Triatic Taint – This rule covers Wyrm-Taint, Wyld-Taint and Weaver-Taint. As described in the Player’s Guide to the Garou, Taint is a trait ranging between 1 and 5 dots. When sensory Gifts are used to detect Taint, the difficulty, normally left vague in the books, acts upon the following base of 9-Taint level. Thus a Fomor with 3 Taint is detected with a 6 difficulty unless other modifiers apply. STs and Assistants may determine what outside factors will affect this difficulty such as ambient triatic energies and assign a modifier at their discretion. Detecting a Gorgon is obviously much easier in the midst of a factory than in the middle of an insane asylum. Levels of Taint for various character types are listed in the FAQs relating to those character types, but a ‘generic’ possessed creature with no Autonomy trait can generally be assumed to have about 3 dots of Taint unless specified otherwise. Characters with the Touched Background also have one dot of Taint per level of the Background.

I’ll keep you informed as to my decision. As Marachi Zed Caracas, 3rd Level Ranger of Ooln once said, “T’aint a decision to be taken lightly, me lads.”

A Dorky And Dangerous Meme

Okay, this has been brewing in my head a bit.

I don’t know that this classifies as a “meme” (I actually have no idea *what* makes a meme a meme, honestly).

I would like you to share your favorite Dungeons and Dragons story. Ideally, the story should involve a character of yours, and will entail you describing events in the game you were playing. If it makes a better story also talking about the “real world” that your D&D game is transpiring in, that’s fine.

You can provide helpful informative details in your story, but try to write under the assumption that your readers have memorized the Player’s Manual, Monster Manual, and Dungeon Master’s Guide. If they don’t know what a vorpal blade is, that’s their problem, not yours.

Assuming you have a story to share, here are some things to consider.

Why You Might Consider Posting Your Story
1. D&D adventures are, after all, ripping adventure yarns. Who doesn’t love a ripping yarn?
2. Chances are there will be no one else with your exact story. This is a unique life experience that can brighten someone’s day.
3. Share your exploits — did you take on a Beholder? Damn!

Why You Might Consider Not Posting Your Story
1. You play(ed) D&D? Ewwwwww.

Okay, here’s mine.

First off, I haven’t put in tons of active duty in D&D campaigns. Most of my D&D experience has been through computer games, particularly the wonderful game Pool of Radiance.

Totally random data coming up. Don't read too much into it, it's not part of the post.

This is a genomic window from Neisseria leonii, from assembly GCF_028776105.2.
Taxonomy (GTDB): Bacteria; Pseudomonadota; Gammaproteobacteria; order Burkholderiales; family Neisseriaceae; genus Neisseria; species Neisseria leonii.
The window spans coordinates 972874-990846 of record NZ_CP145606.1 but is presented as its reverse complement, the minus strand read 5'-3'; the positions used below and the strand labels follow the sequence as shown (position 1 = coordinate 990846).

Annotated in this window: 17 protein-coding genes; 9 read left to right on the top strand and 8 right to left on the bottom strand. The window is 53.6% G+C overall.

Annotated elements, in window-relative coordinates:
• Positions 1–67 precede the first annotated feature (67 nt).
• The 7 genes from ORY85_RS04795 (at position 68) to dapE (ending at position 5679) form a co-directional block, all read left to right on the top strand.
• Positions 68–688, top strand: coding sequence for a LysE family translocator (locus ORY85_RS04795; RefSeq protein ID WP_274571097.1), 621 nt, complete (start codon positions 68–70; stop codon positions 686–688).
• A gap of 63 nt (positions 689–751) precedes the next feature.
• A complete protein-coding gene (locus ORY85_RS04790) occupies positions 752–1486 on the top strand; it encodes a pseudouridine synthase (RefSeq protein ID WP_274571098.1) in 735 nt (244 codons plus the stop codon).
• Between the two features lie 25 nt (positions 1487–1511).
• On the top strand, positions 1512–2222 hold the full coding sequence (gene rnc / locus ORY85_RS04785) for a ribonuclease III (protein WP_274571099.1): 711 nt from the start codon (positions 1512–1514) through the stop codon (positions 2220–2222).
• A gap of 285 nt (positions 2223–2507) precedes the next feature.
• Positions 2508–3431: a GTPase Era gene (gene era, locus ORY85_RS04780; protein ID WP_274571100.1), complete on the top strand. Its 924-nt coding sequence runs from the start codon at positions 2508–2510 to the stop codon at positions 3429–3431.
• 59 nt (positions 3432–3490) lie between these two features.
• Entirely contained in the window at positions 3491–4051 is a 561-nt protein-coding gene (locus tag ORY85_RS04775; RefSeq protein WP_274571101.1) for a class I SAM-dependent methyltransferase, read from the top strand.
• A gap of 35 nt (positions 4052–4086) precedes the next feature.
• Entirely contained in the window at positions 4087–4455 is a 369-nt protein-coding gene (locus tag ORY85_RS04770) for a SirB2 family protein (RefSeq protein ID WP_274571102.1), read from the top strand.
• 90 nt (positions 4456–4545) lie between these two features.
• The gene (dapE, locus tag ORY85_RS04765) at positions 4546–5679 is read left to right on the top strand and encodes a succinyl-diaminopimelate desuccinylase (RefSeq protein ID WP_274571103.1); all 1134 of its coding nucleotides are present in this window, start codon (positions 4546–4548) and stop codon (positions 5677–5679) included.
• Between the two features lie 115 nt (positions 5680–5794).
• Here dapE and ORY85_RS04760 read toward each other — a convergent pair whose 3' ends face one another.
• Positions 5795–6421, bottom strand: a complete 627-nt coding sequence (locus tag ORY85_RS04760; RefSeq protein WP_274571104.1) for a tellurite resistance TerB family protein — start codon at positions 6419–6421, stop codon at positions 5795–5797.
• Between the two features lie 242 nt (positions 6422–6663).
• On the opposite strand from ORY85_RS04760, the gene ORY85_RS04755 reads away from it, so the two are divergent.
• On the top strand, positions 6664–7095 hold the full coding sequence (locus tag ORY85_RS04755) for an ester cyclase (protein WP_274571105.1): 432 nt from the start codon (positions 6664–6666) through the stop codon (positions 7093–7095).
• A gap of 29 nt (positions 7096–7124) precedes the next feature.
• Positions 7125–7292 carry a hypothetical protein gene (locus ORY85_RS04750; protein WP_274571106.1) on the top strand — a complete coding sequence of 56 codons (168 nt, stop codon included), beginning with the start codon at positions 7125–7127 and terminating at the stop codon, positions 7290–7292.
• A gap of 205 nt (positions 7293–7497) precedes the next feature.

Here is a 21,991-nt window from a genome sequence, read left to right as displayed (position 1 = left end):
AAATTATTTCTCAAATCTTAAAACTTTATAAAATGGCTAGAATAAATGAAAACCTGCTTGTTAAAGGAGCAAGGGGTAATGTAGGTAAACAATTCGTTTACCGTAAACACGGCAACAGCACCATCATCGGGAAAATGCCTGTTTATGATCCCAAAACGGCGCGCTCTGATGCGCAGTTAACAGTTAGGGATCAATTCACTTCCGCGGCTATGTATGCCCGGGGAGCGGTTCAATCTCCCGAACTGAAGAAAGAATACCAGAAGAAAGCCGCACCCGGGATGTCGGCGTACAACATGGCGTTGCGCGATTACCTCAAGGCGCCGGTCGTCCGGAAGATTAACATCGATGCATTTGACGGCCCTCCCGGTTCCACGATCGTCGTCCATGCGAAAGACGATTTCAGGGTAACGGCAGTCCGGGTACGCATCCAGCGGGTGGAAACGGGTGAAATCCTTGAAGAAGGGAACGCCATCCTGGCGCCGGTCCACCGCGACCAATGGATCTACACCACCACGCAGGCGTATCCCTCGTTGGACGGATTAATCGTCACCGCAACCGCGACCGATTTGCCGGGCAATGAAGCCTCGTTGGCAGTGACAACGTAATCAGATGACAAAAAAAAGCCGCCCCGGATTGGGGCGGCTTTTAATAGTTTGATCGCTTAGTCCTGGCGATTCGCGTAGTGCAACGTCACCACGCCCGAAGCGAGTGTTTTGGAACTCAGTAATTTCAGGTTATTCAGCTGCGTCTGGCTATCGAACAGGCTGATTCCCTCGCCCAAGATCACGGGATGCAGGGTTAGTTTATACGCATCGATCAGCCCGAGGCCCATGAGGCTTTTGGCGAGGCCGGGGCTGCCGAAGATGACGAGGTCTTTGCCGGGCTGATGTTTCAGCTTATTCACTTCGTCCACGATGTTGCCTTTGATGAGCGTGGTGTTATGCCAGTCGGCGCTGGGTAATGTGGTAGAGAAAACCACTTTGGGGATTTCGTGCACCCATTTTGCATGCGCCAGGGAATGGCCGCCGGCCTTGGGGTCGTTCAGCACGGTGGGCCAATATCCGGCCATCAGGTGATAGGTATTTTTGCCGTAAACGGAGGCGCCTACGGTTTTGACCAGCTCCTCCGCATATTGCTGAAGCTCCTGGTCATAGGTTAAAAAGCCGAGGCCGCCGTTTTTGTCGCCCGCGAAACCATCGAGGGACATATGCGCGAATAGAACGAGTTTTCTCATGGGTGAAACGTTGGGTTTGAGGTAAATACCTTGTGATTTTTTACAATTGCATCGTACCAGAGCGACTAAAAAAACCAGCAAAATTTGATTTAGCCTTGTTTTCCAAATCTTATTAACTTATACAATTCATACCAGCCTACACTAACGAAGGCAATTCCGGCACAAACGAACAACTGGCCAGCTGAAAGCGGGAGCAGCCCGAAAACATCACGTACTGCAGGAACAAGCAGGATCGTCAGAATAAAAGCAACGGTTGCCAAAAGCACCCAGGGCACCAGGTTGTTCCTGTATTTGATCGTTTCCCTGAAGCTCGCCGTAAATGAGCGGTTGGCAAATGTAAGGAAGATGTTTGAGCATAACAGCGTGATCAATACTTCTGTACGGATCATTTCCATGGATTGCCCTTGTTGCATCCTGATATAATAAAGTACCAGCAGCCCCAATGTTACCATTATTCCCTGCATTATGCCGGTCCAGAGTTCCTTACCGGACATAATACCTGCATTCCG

My brother, who is several years my senior, would occasionally get together with some of his buddies and play D&D. At age nine, I’m sure I was a drag to a group of teenagers rolling the 20-sided. Still, one time they let me play with them.

My name was Hydrox the Cookie. I was a Gnome thief. And I was terrible.

I believe the DM of this particular game was of the “asshole” variety. At one point I was talking to members in my party, and I said something along the lines of, “We should kill that guy.” Of course, since I was saying this, the DM interpreted this as my character saying this. And since my character was in a crowded street, some NPC heard me say it. Call the constables!

I think I was the only person that got caught in the ensuing scuffle with the law. I did put up a fight, but I was quickly knocked unconscious, and woke up in jail.

When I woke up in my cell, which was barren, except for a bench hanging off the wall, there was a mean rat staring at me. I didn’t have a weapon and I didn’t have any armor. So, what the hell was I supposed to do? It moved toward me and I kicked at it. It bit me for a couple hit points of damage.

I proceeded to get into a very uncool hissy fit. I tried kicking it again and missed. My brother was starting to get very angry at me. The rat bit me again and I went to zero hitpoints. Bang! I was out of the game. I believe at this point tears might have been welling up in my eyes.

My brother shouted, “Why didn’t you just jump on the bench?!”

I said, “I don’t know!”

And then I had to go to bed.

The next day, my brother informed me that I had not died, but had merely been knocked unconscious by the rat. He said that I later rejoined the party. At this point my character was played by the aforementioned “asshole” DM. Apparently, I was wounded again in an encounter with a displacer beast. But, our party prevailed and we defeated the monster, getting a generous amount of treasure in the process.

My take? A +1 dagger that extended to a +1 short sword when a button on the handle was pressed. A goddamned magic switchblade.